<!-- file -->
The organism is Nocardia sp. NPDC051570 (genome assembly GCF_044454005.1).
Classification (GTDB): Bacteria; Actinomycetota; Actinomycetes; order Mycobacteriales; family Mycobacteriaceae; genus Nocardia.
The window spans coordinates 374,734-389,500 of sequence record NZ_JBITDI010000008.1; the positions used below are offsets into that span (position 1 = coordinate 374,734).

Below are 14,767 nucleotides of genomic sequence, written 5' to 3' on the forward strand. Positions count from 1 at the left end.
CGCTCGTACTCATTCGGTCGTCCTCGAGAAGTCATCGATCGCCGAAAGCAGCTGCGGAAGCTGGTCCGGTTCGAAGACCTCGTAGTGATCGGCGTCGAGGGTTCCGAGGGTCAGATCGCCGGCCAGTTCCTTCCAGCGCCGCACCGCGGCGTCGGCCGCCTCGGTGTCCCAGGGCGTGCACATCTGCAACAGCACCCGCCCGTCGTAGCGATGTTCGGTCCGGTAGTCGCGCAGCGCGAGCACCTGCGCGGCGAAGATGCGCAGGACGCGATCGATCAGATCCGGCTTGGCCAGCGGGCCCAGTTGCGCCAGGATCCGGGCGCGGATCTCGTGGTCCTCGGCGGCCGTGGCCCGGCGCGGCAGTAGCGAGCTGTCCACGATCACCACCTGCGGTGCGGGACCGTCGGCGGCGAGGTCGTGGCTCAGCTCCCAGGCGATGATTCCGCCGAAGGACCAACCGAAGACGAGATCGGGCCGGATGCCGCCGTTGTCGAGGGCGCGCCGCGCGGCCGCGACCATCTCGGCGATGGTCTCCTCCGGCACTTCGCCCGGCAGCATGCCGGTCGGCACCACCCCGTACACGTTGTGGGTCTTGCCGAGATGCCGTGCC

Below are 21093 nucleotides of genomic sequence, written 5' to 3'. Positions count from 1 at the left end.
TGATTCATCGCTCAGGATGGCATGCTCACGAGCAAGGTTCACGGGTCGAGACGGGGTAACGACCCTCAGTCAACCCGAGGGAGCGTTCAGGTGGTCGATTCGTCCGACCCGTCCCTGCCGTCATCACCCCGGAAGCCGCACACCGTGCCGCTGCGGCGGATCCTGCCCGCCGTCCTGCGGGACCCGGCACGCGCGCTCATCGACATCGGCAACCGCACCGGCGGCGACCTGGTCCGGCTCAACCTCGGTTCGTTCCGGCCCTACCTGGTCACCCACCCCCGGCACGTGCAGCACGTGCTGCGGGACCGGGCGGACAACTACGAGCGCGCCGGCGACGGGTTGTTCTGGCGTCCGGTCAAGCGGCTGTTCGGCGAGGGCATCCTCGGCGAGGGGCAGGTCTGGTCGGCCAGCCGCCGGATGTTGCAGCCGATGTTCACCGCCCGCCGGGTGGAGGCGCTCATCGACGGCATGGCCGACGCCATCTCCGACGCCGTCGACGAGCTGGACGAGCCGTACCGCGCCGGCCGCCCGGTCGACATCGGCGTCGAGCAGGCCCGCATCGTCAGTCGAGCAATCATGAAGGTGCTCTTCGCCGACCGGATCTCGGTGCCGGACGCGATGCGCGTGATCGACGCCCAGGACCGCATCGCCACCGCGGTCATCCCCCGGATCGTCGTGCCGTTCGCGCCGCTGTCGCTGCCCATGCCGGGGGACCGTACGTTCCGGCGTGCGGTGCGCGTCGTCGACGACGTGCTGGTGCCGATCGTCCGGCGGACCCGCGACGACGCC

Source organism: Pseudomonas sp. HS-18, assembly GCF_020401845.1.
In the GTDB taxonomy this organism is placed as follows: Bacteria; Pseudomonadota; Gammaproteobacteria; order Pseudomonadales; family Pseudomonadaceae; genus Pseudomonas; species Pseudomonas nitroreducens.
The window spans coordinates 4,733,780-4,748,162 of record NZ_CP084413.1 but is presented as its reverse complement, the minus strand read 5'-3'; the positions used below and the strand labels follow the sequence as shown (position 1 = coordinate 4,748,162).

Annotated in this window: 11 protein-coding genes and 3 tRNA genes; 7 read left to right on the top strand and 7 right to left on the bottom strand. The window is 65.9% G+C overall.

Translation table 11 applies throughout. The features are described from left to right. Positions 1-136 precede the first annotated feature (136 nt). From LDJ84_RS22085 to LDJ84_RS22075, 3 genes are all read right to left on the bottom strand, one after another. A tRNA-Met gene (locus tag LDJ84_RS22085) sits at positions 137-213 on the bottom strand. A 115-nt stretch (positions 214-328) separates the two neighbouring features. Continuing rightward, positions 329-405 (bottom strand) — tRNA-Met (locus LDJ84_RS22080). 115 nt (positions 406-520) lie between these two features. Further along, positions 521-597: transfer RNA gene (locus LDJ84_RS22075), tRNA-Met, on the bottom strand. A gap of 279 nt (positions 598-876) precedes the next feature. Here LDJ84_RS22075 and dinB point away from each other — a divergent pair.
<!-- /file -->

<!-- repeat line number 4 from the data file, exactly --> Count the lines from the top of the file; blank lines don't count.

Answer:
Below are 14,767 nucleotides of genomic sequence, written 5' to 3' on the forward strand. Positions count from 1 at the left end.